The Gordon Strong Automobile Objective was a proposed planetarium, restaurant, and scenic overlook designed by Frank Lloyd Wright for the top of Sugarloaf Mountain in Maryland. Wright developed the design in 1925 on commission from Chicago businessman Gordon Strong. A spiraling ramp featured centrally in Wright’s plan; this was his first use of a feature which would later gain fame as part of his Guggenheim Museum in New York.
Strong began to buy land on Sugarloaf Mountain as early as 1902, and between then and his retirement in 1935 he developed various plans for developing the mountain as a resort or recreation center. The “automobile objective” idea was one such plan, which Strong proposed to Wright in 1924. The “automobile objective” was primarily a day-trip destination; people would drive out to the mountain, perhaps picnic while enjoying the scenic views, and then return home.
Wright’s design went through various iterations, but the main feature was a ziggurat-like circular structure at the pinnacle of the mountain. The structure was wrapped in a spiraling ramp which cars would use to ascend and descend.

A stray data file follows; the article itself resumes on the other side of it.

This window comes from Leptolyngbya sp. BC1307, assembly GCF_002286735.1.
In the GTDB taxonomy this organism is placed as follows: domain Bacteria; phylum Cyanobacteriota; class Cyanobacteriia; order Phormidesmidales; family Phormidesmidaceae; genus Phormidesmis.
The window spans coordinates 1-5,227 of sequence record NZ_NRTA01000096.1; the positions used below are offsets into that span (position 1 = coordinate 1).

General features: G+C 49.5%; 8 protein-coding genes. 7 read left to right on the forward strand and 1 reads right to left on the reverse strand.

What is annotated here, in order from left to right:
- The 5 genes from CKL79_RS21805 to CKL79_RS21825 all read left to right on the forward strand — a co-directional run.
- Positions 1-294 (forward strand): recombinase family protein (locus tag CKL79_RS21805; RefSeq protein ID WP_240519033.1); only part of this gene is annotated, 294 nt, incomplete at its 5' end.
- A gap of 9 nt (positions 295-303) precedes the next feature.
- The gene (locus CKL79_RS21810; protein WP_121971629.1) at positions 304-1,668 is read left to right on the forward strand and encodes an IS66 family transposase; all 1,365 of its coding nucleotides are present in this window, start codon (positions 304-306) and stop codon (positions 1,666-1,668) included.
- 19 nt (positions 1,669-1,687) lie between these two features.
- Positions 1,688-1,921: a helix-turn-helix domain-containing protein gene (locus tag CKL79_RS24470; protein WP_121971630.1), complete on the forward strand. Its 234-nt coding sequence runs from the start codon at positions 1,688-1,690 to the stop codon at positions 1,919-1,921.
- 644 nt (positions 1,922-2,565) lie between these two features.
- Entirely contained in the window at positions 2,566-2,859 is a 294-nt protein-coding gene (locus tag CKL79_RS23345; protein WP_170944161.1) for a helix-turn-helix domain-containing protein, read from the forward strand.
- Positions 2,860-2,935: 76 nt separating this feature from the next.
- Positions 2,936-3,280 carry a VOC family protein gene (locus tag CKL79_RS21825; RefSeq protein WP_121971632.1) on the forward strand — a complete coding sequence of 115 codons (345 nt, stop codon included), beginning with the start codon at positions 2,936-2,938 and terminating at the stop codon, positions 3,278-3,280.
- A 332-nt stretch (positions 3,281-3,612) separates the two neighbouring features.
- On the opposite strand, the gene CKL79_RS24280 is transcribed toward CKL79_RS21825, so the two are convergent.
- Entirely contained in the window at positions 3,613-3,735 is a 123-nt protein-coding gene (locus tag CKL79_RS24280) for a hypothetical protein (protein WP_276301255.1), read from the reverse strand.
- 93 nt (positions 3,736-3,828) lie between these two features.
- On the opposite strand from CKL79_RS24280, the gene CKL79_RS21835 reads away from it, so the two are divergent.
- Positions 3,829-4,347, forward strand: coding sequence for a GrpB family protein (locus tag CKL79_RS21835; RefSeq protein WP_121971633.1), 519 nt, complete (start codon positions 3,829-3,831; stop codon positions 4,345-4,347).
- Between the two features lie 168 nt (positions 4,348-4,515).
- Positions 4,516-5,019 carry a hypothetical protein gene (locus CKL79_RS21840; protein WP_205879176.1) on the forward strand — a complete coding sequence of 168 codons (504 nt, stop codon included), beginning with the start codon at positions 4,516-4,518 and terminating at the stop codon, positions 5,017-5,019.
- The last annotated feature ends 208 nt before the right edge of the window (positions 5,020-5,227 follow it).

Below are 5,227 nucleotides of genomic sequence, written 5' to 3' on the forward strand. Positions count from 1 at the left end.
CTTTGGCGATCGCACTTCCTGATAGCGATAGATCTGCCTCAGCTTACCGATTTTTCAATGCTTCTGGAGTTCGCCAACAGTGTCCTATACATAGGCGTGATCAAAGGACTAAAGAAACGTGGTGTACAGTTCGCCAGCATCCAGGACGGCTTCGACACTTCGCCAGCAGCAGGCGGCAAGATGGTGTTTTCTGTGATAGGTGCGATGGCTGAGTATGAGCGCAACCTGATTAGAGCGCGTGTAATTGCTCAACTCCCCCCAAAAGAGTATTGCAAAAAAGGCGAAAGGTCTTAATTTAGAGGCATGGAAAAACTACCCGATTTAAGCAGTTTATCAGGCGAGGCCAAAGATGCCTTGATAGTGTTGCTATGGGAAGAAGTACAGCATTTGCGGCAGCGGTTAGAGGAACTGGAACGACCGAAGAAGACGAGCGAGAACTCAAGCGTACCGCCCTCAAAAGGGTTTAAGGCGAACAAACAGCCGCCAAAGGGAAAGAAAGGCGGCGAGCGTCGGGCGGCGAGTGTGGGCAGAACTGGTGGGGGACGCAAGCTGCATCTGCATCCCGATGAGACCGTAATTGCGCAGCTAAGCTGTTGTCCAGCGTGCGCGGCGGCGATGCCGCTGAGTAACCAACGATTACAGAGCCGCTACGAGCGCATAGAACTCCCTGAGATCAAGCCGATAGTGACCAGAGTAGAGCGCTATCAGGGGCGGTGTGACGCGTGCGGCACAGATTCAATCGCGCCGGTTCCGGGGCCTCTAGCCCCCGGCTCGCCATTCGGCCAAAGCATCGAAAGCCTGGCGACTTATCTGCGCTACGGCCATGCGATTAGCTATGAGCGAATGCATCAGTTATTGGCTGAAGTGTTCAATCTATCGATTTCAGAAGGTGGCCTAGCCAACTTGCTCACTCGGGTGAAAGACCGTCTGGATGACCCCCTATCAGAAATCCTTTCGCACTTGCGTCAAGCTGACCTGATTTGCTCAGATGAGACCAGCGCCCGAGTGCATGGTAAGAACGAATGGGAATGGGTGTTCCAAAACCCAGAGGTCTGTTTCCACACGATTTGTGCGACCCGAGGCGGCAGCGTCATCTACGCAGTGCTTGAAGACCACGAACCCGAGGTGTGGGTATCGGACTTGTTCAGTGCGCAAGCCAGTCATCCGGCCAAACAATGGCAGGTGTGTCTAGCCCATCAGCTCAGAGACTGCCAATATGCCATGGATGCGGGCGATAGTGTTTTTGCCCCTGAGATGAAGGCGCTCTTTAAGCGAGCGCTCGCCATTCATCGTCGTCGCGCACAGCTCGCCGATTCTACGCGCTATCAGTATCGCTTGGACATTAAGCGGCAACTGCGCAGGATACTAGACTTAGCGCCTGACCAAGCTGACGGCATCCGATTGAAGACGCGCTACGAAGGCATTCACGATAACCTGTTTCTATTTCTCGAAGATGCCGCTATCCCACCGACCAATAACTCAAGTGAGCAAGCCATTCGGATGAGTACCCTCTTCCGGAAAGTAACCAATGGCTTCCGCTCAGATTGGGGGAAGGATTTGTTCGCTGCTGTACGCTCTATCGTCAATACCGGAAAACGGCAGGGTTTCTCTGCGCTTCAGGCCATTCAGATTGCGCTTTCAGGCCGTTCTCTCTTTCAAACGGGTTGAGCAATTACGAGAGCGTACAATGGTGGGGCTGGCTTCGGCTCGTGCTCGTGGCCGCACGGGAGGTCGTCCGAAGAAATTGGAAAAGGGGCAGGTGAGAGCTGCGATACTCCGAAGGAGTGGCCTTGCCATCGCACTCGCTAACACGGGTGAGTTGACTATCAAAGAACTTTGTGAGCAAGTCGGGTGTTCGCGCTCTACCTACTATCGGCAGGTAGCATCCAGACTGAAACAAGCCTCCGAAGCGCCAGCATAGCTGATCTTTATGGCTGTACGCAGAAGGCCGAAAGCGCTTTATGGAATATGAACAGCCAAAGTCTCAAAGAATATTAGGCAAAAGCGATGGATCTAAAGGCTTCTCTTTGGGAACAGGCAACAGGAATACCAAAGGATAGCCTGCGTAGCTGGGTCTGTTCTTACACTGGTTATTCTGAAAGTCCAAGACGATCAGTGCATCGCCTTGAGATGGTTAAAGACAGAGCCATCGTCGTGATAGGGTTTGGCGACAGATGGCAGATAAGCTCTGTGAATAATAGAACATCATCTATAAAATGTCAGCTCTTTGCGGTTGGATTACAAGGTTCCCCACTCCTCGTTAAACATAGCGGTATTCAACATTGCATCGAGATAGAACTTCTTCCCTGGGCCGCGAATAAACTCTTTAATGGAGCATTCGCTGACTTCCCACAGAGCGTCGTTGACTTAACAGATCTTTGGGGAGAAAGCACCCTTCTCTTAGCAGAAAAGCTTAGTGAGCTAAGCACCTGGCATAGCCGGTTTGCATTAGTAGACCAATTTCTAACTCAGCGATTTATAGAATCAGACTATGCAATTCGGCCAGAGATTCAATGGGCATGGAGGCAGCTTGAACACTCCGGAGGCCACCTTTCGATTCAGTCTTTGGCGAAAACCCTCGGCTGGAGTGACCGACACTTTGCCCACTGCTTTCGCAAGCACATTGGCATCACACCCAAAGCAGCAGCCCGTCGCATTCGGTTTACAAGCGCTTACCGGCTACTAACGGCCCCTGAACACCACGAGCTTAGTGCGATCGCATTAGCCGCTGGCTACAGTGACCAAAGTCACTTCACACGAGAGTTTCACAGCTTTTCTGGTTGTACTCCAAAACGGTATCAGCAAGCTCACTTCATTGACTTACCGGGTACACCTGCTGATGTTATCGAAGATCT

In developing the concept, Wright decided to include an auditorium inside the spiraling ramps, and move the tower to the side. Another notable element of this design was the specification of glass, or glass blocks in concrete armature, as the material for the ramp, which would let more natural light into the interior space.
Wright’s final and most complete plan for the site replaced the interior theatre with a larger domed open space that would be used as a planetarium. This was the plan that he presented to Strong in 1925. The size of the interior dome necessitated moving all parking outside, onto the ramp itself, and limited the space available for eateries and overnight bedrooms. Strong regarded the plan as unsuitable and rejected it, believing that it allocated space poorly and violated the integrity of the mountaintop.
The design is evidence of Wright’s desire to find a new form of architectural expression, a utopian scheme reliant on modern technology—in the case of this project, the automobile.